The Agenda’s Steve Paikin to women: Call me
Women! Can’t live with ’em, can’t live without ’em, and can’t book ’em as guests on your public-television talk show, at least if you’re Steve Paikin and the show in question is TVO’s The Agenda.
Paikin published a blog post earlier this week in which he laments this situation. He writes, among other things, that The Agenda tries, but frequently fails, to achieve gender parity on every one of its discussion panels, and that among the excuses he’s heard from would-be female guests is, “Sorry, can’t do your show tonight, my roots are showing.” Mostly, he says, they just don’t think they’ll be good enough.
The gist of the piece—although Paikin might summarize it differently—is that getting more expert women on the show would be difficult under almost any circumstances, because so many of the world’s top pundits are men, but that the situation is made even worse by womankind’s collective refusal to man-up to the task of going on TV. His diagnosis is that women, as a whole, are too timid.
Women, why are you so afraid of Steve Paikin? Is it the rakish arch of his left eyebrow in his official headshot? Are you perhaps confusing him with his son Zach?
To be fair, Paikin is not the first one to say things like this. Other Toronto media outlets also have trouble maintaining a respectable gender balance, and Canadian newspaper columns are notoriously male-dominated. (Although, for whatever reason, many of the best-known columnists working in Toronto are women. Just look at the headshots on the Star’s opinion page.)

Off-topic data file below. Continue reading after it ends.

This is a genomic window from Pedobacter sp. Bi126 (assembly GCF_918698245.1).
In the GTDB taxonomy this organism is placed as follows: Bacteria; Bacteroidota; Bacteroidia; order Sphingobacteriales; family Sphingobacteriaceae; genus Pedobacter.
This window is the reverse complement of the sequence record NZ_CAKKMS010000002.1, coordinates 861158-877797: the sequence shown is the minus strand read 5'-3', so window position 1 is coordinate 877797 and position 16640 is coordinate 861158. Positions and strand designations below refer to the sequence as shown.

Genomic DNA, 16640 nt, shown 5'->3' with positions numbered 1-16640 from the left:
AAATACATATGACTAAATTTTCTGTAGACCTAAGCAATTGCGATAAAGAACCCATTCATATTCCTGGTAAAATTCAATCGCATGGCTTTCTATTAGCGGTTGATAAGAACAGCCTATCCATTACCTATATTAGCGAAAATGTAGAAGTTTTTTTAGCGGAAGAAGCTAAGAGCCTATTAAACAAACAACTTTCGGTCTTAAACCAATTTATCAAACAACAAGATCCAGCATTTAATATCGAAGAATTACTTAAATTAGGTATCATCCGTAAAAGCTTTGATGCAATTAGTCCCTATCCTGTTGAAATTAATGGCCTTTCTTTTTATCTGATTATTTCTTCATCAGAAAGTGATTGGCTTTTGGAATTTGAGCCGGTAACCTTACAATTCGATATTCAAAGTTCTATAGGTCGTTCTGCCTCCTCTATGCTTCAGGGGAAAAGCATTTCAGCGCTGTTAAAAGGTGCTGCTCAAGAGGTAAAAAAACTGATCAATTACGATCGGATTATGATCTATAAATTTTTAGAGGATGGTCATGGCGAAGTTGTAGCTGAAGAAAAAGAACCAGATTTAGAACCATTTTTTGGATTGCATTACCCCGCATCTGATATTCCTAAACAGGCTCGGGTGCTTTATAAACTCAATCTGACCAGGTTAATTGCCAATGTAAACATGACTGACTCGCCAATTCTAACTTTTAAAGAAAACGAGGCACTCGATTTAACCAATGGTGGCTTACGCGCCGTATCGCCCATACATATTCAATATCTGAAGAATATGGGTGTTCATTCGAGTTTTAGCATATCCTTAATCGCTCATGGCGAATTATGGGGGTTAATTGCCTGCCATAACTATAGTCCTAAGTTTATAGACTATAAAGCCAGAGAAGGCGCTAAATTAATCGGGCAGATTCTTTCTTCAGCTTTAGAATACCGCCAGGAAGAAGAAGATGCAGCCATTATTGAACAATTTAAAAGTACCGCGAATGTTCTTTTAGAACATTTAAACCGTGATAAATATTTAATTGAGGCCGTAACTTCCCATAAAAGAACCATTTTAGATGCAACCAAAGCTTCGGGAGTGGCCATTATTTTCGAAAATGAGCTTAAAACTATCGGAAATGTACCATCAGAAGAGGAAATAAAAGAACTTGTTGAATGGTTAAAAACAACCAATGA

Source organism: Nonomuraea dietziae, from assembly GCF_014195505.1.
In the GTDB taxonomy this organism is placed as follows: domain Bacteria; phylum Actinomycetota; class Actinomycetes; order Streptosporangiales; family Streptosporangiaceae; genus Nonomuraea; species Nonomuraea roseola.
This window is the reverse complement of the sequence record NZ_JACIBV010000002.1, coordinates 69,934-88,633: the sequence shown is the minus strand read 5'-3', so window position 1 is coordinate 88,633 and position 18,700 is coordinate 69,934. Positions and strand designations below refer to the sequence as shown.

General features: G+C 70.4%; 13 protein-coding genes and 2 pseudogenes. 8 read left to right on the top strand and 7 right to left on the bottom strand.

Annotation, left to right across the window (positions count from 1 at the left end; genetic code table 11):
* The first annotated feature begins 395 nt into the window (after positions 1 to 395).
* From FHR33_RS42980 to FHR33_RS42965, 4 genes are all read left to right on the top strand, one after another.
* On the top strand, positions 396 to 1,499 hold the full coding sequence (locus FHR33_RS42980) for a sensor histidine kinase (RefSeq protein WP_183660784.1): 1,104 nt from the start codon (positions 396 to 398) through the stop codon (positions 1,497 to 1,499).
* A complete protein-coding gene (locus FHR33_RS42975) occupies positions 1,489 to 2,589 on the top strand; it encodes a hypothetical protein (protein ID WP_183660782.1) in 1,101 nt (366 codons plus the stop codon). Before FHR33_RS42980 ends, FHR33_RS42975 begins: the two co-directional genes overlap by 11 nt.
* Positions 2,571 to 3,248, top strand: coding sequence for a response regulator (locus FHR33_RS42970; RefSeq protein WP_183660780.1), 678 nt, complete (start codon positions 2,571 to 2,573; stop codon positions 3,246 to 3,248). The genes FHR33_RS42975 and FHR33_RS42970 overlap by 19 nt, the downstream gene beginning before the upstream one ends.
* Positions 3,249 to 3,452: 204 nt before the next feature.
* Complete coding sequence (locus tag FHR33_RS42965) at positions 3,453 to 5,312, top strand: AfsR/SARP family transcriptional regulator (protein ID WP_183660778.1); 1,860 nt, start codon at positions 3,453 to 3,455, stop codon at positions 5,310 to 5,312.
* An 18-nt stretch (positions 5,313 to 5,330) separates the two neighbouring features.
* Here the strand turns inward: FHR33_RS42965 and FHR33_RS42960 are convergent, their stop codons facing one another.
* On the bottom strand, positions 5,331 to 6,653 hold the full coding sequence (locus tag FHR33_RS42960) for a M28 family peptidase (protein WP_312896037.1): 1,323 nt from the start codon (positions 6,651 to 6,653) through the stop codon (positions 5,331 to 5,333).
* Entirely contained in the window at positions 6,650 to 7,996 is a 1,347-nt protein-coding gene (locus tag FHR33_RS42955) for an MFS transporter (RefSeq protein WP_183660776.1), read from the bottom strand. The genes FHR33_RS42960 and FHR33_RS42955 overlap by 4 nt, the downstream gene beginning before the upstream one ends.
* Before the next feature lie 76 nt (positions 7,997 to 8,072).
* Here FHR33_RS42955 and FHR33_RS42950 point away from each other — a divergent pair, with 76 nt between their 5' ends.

Still, Paikin’s post—particularly the bit about women’s roots showing—didn’t play well on Twitter, where users perceived a certain amount of tone deafness in his apparently sincere cry for help. Here’s Women in TO Politics founder Steph Guthrie:
I believe the elder Paikin means well. But that piece read to me as "men will do what it takes to be on the program, women wimp out"
— Steph Guthrie (@amirightfolks) March 17, 2014
Regardless of whether we believe that Paikin and his producers are honestly hearing hair-dye-related excuses from women all the time, we’re fairly certain that men have their own ways of begging off. Self-consciousness about media appearances isn’t exclusively a female thing, and so it seems fair to question that part of Pakin’s thesis, at least.
In any case, women of Toronto, this is your chance to air your opinions: The Agenda practically has to book you now.